162 articles from FRIDAY 19.11.2021

Archaeologists discover salt workers’ residences at underwater Maya site

Maya archaeologists have excavated salt kitchens where brine was boiled in clay pots over fires in pole and thatch buildings preserved in oxygen-free sediment below the sea floor in Belize. But where these salt workers lived has been elusive, leaving possible interpretations of daily or seasonal workers from the coast or even inland. This gap left nagging questions about the organization of...

Study: COVID tech took a toll on work-from-home moms

It's no secret that being a work-from-home mom during the dawn of the COVID-19 pandemic was a drag. And those tech tools—video meetings and texting—designed to make remote work easier? They just added to the stress and exacerbated the mental health toll on burnt out moms trying to hold everything together.

Scientists use machine learning to predict smells based on brain activity in worms

It sounds like a party trick: scientists can now look at the brain activity of a tiny worm and tell you which chemical the animal smelled a few seconds before. But the findings of a new study, led by Salk Associate Professor Sreekanth Chalasani, are more than just a novelty; they help the scientists better understand how the brain functions and integrates information.

Phages kill dystentery-causing bacteria and reduce virulence in surviving bacteria

Phages are viruses that infect bacteria and can also be used to treat human infections. However, as with antibiotics, bacteria can readily evolve resistance to phage attack, highlighting a key limitation to the use of phages as therapeutics. Now, researchers from Yale University have shown that the naturally occurring phage A1-1 kills Shigella flexneri, a major cause of dysentery in sub-Saharan...

Delta-like SARS-CoV-2 variants are most likely to increase pandemic severity

Mathematical model indicates SARS-CoV-2 variants that combine enhanced transmissibility with the ability to escape immunity cause more infections than variants with either trait alone. Understanding which type of variants are most likely to increase infections and pandemic severity could help researchers and public health officials interpret the significance of novel and existing variants and...

Novel artificial genomic DNA can replicate and evolve outside the cell

Scientists successfully induced gene expression from a DNA and evolution through continuous replication extracellularly using cell-free materials alone for the first time. By adding the genes necessary for transcription and translation to the artificial genomic DNA, it could be possible to develop artificial cells that can grow autonomously, and it will be expected to produce efficient useful...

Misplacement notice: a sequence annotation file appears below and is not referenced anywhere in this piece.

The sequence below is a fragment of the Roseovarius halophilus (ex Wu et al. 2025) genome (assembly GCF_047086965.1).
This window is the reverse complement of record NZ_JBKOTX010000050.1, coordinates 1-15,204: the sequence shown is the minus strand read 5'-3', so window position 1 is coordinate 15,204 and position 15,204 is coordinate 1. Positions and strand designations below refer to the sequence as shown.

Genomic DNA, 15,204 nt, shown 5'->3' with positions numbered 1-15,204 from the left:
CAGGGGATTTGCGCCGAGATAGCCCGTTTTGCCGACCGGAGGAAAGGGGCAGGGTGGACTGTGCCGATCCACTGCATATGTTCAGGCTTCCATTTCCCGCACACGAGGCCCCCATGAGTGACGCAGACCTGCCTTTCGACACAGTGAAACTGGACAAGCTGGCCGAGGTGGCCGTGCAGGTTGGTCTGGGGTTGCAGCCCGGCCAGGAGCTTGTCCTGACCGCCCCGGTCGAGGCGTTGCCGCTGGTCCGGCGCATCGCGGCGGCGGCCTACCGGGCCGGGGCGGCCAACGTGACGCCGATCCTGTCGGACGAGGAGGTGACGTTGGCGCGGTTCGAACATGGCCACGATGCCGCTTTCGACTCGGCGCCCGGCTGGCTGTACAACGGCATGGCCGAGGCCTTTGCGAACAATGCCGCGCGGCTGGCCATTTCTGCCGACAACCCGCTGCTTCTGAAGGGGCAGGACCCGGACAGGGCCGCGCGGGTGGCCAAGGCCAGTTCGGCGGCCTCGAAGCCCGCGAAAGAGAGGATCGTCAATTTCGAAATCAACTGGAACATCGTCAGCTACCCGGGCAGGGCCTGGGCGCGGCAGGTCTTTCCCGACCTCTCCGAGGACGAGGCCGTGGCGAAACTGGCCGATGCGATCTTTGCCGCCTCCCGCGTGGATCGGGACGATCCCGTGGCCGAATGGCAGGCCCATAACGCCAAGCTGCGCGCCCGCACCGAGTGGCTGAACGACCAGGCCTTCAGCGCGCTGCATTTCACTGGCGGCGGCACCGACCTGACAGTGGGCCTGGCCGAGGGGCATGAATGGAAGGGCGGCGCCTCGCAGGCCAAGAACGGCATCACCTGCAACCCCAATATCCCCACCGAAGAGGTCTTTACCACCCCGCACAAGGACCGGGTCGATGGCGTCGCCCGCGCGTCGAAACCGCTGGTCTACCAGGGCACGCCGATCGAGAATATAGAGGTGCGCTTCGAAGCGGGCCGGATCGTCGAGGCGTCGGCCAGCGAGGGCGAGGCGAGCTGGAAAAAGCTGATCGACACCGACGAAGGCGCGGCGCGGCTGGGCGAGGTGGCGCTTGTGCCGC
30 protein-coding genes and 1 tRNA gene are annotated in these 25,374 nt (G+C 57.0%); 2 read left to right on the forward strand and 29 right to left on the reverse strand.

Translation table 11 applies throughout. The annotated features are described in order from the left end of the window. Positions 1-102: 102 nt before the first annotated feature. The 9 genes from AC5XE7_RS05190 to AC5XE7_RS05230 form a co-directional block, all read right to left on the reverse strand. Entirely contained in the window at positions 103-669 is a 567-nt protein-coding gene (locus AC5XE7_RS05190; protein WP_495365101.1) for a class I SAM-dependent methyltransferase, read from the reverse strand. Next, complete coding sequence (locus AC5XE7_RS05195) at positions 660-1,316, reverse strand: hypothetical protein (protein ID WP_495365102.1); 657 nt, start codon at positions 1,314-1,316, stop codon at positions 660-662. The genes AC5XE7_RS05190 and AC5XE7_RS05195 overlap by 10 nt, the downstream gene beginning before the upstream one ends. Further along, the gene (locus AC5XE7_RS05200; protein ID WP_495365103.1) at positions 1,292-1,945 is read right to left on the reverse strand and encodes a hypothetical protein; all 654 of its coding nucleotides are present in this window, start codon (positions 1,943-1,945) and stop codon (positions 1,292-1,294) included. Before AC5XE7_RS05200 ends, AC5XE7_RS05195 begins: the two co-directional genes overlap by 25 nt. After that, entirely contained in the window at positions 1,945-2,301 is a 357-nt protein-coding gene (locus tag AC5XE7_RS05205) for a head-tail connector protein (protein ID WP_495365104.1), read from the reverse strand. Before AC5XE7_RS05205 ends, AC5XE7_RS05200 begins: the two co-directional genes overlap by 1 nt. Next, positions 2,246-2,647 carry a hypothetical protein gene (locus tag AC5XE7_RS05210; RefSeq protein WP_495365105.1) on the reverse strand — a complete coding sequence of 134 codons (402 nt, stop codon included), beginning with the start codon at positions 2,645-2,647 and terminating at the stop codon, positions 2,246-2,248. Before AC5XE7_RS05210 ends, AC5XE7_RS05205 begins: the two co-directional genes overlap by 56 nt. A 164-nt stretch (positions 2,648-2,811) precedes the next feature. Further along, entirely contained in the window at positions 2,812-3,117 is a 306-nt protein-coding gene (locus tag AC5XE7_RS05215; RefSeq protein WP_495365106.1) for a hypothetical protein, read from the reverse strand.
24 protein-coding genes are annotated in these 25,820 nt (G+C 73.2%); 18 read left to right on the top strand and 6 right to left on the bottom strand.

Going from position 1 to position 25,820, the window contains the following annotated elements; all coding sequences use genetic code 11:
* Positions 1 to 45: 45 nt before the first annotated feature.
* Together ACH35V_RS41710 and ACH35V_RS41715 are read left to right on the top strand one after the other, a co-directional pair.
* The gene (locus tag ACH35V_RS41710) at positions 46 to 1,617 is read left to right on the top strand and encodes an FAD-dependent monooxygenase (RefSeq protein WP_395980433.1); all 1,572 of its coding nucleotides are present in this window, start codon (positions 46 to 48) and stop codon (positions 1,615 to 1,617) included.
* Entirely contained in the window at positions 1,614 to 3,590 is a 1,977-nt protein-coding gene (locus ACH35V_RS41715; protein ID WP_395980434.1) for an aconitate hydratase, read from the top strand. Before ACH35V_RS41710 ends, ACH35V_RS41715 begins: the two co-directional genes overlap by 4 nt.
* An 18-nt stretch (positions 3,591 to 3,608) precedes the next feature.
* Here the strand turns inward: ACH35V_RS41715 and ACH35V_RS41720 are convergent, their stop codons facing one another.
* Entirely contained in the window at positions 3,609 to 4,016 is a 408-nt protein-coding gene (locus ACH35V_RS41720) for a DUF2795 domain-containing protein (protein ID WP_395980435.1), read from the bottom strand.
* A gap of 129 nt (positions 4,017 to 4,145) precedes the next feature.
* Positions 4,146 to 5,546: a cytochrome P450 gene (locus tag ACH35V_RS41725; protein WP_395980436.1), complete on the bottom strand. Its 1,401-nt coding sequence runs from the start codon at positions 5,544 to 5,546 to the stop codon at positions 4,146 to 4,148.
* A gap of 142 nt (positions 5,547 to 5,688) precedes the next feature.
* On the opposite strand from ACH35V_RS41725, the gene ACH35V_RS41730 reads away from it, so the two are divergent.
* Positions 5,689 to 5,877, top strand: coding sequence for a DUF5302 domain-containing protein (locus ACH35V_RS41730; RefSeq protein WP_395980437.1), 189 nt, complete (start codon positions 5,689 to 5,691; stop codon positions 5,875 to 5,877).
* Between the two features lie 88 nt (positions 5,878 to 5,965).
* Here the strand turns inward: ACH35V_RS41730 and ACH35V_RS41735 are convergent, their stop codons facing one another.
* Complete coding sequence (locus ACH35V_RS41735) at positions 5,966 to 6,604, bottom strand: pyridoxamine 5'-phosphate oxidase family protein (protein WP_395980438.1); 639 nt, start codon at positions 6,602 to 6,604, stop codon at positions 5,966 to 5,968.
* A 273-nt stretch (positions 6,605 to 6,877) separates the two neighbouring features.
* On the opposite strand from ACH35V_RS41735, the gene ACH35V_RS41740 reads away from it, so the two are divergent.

A genetic change for achieving a long and healthy life?

Researchers presented new insights for improving the health span by just regulating the activity of a protein. A research group has identified a single amino acid change in the tumor suppressor protein phosphatase and tensin homolog (PTEN) that dramatically extends healthy periods while maintaining longevity.

New link between diet, intestinal stem cells and disease discovered

Obesity, diabetes and gastrointestinal cancer are frequently linked to an unhealthy diet. However, the molecular mechanisms responsible for this are not fully understood. Researchers have gained some new insights that help to better understand this connection. These findings provide an important basis for the development of non-invasive therapies.

Age, sex and waning COVID-19 antibodies

Antibodies after COVID-19 vaccination peaked higher for women and younger people than men and individuals over the age of 65, respectively, but levels dropped by half within six months for everyone in a study group.

COVID-19 vaccine elicits weak antibody response in people taking immunosuppressant

People taking TNF inhibitors, a kind of immunosuppressive drug used to treat rheumatoid arthritis and other autoimmune conditions, produced a weaker and shorter-lived antibody response after two doses of Pfizer's COVID-19 vaccine, according to a new study. A third vaccine dose drove antibody levels back up, indicating that this additional dose may provide protection as the virus's delta variant...